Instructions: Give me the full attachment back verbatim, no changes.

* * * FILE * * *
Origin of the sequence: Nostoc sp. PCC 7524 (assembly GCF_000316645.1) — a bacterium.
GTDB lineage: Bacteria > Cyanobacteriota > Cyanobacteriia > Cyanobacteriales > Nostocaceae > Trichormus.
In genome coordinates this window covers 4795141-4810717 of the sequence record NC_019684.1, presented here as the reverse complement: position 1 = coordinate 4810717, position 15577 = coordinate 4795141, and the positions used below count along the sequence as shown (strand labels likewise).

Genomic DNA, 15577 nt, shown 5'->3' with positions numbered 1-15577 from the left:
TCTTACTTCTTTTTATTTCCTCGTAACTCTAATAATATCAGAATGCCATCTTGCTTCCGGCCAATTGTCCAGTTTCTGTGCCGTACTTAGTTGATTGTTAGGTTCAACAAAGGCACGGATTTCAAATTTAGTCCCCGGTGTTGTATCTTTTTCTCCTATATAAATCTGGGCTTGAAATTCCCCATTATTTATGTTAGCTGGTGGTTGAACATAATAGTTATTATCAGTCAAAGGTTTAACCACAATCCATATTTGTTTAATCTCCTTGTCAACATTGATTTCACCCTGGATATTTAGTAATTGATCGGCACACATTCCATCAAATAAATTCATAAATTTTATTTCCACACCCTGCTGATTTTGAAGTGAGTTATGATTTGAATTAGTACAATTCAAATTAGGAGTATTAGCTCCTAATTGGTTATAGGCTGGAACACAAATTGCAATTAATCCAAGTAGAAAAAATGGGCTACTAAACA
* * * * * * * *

Origin of the sequence: Nostoc sp. PCC 7524 (assembly GCF_000316645.1) — a bacterium.
GTDB lineage: Bacteria > Cyanobacteriota > Cyanobacteriia > Cyanobacteriales > Nostocaceae > Trichormus.
In genome coordinates this window covers 4795141-4810717 of the sequence record NC_019684.1, presented here as the reverse complement: position 1 = coordinate 4810717, position 15577 = coordinate 4795141, and the positions used below count along the sequence as shown (strand labels likewise).

Genomic DNA, 15577 nt, shown 5'->3' with positions numbered 1-15577 from the left:
TCTTACTTCTTTTTATTTCCTCGTAACTCTAATAATATCAGAATGCCATCTTGCTTCCGGCCAATTGTCCAGTTTCTGTGCCGTACTTAGTTGATTGTTAGGTTCAACAAAGGCACGGATTTCAAATTTAGTCCCCGGTGTTGTATCTTTTTCTCCTATATAAATCTGGGCTTGAAATTCCCCATTATTTATGTTAGCTGGTGGTTGAACATAATAGTTATTATCAGTCAAAGGTTTAACCACAATCCATATTTGTTTAATCTCCTTGTCAACATTGATTTCACCCTGGATATTTAGTAATTGATCGGCACACATTCCATCAAATAAATTCATAAATTTTATTTCCACACCCTGCTGATTTTGAAGTGAGTTATGATTTGAATTAGTACAATTCAAATTAGGAGTATTAGCTCCTAATTGGTTATAGGCTGGAACACAAATTGCAATTAATCCAAGTAGAAAAAATGGGCTACTAAACA